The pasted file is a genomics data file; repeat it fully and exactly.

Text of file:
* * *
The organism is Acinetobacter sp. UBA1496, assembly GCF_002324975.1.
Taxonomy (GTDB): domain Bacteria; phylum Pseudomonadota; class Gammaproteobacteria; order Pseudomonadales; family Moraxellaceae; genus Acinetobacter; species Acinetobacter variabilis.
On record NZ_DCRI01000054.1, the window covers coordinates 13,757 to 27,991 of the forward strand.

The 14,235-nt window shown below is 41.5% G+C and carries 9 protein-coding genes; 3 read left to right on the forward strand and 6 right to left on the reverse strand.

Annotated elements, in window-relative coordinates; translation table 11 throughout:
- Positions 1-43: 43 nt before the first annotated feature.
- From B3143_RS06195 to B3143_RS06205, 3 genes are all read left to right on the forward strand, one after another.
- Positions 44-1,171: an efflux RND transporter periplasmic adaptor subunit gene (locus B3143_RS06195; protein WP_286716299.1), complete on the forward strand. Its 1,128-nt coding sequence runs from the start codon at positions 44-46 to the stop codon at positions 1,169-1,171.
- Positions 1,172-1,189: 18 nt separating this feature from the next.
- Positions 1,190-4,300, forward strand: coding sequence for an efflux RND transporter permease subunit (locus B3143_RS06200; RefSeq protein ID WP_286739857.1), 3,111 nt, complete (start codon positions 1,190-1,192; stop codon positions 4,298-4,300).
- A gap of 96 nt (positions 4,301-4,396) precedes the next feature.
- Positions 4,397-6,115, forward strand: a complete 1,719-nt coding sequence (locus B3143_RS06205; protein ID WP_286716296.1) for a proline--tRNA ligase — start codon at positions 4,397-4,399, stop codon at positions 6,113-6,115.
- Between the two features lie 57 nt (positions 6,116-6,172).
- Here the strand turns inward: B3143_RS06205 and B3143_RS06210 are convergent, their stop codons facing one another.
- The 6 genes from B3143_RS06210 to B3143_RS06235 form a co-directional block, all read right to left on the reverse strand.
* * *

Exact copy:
The organism is Acinetobacter sp. UBA1496, assembly GCF_002324975.1.
Taxonomy (GTDB): domain Bacteria; phylum Pseudomonadota; class Gammaproteobacteria; order Pseudomonadales; family Moraxellaceae; genus Acinetobacter; species Acinetobacter variabilis.
On record NZ_DCRI01000054.1, the window covers coordinates 13,757 to 27,991 of the forward strand.

The 14,235-nt window shown below is 41.5% G+C and carries 9 protein-coding genes; 3 read left to right on the forward strand and 6 right to left on the reverse strand.

Annotated elements, in window-relative coordinates; translation table 11 throughout:
- Positions 1-43: 43 nt before the first annotated feature.
- From B3143_RS06195 to B3143_RS06205, 3 genes are all read left to right on the forward strand, one after another.
- Positions 44-1,171: an efflux RND transporter periplasmic adaptor subunit gene (locus B3143_RS06195; protein WP_286716299.1), complete on the forward strand. Its 1,128-nt coding sequence runs from the start codon at positions 44-46 to the stop codon at positions 1,169-1,171.
- Positions 1,172-1,189: 18 nt separating this feature from the next.
- Positions 1,190-4,300, forward strand: coding sequence for an efflux RND transporter permease subunit (locus B3143_RS06200; RefSeq protein ID WP_286739857.1), 3,111 nt, complete (start codon positions 1,190-1,192; stop codon positions 4,298-4,300).
- A gap of 96 nt (positions 4,301-4,396) precedes the next feature.
- Positions 4,397-6,115, forward strand: a complete 1,719-nt coding sequence (locus B3143_RS06205; protein ID WP_286716296.1) for a proline--tRNA ligase — start codon at positions 4,397-4,399, stop codon at positions 6,113-6,115.
- Between the two features lie 57 nt (positions 6,116-6,172).
- Here the strand turns inward: B3143_RS06205 and B3143_RS06210 are convergent, their stop codons facing one another.
- The 6 genes from B3143_RS06210 to B3143_RS06235 form a co-directional block, all read right to left on the reverse strand.